We hiked out towards two orange peaks – really orange. It was less than a mile out, but in the heat of the day, it was plenty for me.
I decided to stay the night, but I wasn’t sure I’d do more hiking. It is bleak in a wonderful way, but the good formations are about two miles out and the best are four miles. That’s more than I could do by myself. It would be better to camp out there for a few days. The only way I can see doing that is to hire someone to take the essentials out for me – water and food for two or three days, a tent, sleeping bad, and stove. That’s way too much for me. It remains a dream.
Staying the night was so easy with the RV – a bit of leveling and I was set. So much easier than tent camping. And I could have driven away if I wanted to.
Lots of folks came and went during the day – maybe 20 or so. That surprised me. A couple of guys came in late afternoon. They had huge backpacks – planning to be out there for a couple of days. They even had a beautiful red umbrella. There is no shade here.
It was a quiet evening. Someone came in a couple of hours before sunrise. He got his gear together and headed out. The first stop is the book where you sign in. Then there’s a stile off to the south to get through the barbed wire fence. But he didn’t go that way, he went straight to the fence, couldn’t get through and headed north – all this in the dark. He went out of sight and then about dawn showed up across the road and headed back to the trailhead. This time he found the way through the fence. He headed out for the wilderness. Now I was a bit quick to judge him as clueless, mostly because I like to do a lot of research, especially with Google Earth, to know where the trail is. Then I decided that maybe this is his way to get comfortable in a new area. I hoped so. This landscape eats clueless.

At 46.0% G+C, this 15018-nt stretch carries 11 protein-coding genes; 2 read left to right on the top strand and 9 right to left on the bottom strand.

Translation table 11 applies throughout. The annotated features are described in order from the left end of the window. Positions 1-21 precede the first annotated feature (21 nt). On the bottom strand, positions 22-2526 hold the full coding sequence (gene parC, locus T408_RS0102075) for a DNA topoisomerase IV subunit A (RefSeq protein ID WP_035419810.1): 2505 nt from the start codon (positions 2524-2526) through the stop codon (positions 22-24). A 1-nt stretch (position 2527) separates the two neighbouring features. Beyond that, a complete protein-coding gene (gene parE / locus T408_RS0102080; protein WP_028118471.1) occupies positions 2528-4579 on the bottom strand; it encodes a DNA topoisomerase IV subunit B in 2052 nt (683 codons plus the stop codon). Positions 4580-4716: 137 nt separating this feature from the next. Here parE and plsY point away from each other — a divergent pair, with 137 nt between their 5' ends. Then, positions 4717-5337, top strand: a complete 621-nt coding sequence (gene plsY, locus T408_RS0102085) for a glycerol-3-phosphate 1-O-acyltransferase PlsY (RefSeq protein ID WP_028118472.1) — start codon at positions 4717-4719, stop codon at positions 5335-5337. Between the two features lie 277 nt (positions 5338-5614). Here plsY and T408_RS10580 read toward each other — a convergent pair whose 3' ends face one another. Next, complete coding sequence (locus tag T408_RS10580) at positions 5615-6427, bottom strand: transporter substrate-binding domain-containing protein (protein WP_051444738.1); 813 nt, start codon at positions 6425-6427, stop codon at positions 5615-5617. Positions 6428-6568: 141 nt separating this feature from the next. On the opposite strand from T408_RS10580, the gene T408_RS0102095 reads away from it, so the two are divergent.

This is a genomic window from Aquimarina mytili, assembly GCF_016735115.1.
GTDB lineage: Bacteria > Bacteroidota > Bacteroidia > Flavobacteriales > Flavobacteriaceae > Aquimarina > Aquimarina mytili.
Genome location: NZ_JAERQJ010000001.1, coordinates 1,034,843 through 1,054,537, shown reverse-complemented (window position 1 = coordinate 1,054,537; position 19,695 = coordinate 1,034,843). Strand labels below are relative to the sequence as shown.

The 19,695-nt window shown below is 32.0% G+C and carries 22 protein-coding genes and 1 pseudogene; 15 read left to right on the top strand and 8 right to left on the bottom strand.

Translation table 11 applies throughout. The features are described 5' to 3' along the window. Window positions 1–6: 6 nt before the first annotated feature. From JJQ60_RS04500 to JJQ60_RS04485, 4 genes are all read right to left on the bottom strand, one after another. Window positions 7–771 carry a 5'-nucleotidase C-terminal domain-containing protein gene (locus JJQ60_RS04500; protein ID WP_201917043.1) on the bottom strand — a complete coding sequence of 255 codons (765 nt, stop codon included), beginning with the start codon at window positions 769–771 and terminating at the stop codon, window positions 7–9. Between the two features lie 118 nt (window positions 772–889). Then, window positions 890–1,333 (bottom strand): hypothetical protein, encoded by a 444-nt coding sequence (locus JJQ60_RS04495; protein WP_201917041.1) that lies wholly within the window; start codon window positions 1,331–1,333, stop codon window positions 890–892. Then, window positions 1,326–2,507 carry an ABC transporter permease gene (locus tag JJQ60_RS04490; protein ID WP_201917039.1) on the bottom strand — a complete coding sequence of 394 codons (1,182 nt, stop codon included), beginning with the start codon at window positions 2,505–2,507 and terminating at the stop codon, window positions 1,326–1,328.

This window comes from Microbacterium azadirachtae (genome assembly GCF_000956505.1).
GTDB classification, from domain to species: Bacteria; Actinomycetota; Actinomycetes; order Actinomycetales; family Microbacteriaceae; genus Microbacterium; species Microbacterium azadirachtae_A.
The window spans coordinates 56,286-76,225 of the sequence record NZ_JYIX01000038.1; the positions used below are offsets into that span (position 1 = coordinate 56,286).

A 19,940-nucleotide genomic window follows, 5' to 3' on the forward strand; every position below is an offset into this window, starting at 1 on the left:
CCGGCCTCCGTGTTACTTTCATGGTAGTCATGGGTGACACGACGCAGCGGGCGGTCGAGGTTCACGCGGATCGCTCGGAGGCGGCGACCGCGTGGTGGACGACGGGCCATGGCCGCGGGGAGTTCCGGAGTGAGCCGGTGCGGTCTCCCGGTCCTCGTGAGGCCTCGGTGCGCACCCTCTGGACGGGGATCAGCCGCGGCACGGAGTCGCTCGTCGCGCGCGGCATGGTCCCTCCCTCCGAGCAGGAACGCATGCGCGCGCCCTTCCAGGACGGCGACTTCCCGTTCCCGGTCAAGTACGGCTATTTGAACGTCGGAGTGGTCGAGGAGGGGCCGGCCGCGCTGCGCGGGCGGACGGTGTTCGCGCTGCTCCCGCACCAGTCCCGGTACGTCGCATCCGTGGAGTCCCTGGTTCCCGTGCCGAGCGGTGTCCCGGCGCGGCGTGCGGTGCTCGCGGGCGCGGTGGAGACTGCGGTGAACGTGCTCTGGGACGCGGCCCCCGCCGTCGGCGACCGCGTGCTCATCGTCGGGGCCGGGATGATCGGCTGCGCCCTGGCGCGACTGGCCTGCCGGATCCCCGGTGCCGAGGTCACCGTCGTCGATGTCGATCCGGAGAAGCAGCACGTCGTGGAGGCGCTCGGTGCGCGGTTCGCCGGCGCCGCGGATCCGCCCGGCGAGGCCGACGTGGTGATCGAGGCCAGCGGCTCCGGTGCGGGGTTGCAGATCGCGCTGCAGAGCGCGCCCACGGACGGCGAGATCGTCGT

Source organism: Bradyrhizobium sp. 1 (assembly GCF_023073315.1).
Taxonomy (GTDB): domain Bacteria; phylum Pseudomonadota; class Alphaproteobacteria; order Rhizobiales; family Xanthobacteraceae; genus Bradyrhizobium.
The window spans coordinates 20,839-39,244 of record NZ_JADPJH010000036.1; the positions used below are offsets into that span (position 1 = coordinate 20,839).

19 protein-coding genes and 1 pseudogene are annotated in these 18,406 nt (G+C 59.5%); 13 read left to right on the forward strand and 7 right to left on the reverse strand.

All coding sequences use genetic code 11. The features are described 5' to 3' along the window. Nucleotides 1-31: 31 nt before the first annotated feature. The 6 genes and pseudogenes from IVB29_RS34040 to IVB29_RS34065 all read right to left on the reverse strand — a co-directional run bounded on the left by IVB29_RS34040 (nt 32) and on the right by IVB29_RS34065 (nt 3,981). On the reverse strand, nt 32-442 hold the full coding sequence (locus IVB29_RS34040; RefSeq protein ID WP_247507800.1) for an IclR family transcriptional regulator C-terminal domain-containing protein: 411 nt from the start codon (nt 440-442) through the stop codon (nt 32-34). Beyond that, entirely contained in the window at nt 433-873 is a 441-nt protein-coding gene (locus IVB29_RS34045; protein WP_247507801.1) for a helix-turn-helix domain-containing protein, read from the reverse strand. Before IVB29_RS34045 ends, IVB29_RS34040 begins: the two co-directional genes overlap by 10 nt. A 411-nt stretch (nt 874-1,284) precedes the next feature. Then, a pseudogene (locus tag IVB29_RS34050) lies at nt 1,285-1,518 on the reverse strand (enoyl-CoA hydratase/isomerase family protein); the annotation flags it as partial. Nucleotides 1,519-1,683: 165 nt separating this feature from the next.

I decided I would go back to Bluewater SP. Couldn’t find anything else in this area that was appealing and not too far north (read: cold). Pleasant drive back. I found a campsite on the edge of the canyon. And horses everywhere! About a dozen, mostly sorrels.
We took a short walk to see where the horses were going. Short because the clouds came in with lots of thunder and Cassie was not happy. We headed inside.
Got settled just in time for a few scattered showers. I loved being in the lounge, reading, with rain outside. It was cozy – like being in tree fort when I was a kid.
Cassie was not as comfortable on this stormy evening, so I decided to see what it would be like to sleep ‘downstairs.’ I usually sleep over the cab where the dog cannot go. But the lounge still converts to a bed so I tried that with just my sleeping bag. Very comfortable and Cassie was happy to cuddle.
We stayed two nights, hiked a little, read a lot (finished ‘Salt’ – very good history of my favorite seasoning). I like this park and will definitely come back to spend more time. I’d like to hike in the canyon – didn’t this trip because I just didn’t feel very energetic. On the way out, I saw that the new dump station was open, but I didn’t stop. I was headed home.